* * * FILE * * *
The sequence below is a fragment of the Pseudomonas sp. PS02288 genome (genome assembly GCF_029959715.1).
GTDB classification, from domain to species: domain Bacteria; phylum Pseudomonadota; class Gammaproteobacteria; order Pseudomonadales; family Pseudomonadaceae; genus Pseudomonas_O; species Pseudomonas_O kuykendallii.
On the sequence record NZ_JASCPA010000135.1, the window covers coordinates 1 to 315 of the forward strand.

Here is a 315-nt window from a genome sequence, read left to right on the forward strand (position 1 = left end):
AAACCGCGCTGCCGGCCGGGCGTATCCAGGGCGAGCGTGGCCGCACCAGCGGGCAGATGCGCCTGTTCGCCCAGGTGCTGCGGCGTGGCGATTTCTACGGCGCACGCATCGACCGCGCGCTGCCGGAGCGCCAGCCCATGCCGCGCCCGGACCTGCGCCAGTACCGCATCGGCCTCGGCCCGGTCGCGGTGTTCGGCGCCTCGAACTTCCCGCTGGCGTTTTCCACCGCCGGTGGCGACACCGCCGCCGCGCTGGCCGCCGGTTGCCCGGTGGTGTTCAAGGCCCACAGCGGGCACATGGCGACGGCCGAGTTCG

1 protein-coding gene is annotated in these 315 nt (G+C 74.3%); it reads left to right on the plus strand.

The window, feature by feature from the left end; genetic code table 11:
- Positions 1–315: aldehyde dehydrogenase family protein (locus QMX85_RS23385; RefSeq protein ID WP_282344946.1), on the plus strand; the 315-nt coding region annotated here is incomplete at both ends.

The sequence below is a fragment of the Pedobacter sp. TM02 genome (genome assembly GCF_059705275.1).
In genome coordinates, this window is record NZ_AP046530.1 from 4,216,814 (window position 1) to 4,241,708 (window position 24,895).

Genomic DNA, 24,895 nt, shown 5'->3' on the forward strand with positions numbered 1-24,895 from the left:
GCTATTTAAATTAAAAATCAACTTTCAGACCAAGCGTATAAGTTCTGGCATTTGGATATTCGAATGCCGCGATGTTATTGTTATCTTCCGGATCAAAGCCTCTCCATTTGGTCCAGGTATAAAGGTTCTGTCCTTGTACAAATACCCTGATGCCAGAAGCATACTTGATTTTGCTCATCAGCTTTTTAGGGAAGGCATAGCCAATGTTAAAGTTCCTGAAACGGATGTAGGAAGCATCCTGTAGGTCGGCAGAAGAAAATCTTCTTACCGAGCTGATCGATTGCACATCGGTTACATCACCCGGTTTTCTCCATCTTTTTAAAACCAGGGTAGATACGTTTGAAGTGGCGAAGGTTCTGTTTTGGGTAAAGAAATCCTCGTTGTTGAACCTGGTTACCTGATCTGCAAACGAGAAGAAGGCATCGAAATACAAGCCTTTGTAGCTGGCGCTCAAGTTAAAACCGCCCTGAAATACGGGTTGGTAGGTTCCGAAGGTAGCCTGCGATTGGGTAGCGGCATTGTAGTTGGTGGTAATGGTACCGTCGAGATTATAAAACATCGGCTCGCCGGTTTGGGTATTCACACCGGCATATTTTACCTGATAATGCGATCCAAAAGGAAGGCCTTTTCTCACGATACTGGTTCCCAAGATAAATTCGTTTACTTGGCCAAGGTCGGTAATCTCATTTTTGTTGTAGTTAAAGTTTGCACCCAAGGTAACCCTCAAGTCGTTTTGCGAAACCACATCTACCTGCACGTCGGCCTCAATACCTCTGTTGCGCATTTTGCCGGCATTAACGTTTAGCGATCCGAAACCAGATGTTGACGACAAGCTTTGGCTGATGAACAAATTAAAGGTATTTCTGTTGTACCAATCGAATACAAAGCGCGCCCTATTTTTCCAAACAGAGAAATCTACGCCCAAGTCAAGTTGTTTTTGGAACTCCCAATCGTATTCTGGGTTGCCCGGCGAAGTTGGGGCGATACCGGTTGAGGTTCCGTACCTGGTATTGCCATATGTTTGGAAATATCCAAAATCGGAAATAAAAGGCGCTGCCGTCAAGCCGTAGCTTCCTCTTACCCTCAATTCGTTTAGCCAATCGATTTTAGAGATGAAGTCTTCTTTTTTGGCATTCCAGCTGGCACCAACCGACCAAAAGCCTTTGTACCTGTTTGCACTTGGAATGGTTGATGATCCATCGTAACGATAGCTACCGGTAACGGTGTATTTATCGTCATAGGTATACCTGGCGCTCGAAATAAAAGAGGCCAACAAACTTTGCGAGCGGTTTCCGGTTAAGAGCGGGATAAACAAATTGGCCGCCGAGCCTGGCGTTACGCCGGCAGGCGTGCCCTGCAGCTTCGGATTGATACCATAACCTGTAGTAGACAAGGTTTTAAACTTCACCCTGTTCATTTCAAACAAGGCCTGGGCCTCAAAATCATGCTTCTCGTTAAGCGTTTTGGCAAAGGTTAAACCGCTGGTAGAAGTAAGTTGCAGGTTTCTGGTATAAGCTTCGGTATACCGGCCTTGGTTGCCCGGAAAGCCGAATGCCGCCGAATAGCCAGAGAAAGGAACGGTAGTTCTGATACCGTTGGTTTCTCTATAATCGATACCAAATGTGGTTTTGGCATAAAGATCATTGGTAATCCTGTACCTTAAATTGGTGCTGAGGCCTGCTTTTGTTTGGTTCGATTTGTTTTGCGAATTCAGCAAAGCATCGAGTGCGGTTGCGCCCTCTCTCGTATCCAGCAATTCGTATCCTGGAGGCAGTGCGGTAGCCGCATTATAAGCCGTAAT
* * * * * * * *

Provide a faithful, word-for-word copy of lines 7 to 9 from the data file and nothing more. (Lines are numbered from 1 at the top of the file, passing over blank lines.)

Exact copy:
The window, feature by feature from the left end; genetic code table 11:
- Positions 1–315: aldehyde dehydrogenase family protein (locus QMX85_RS23385; RefSeq protein ID WP_282344946.1), on the plus strand; the 315-nt coding region annotated here is incomplete at both ends.

The sequence below is a fragment of the Pedobacter sp. TM02 genome (genome assembly GCF_059705275.1).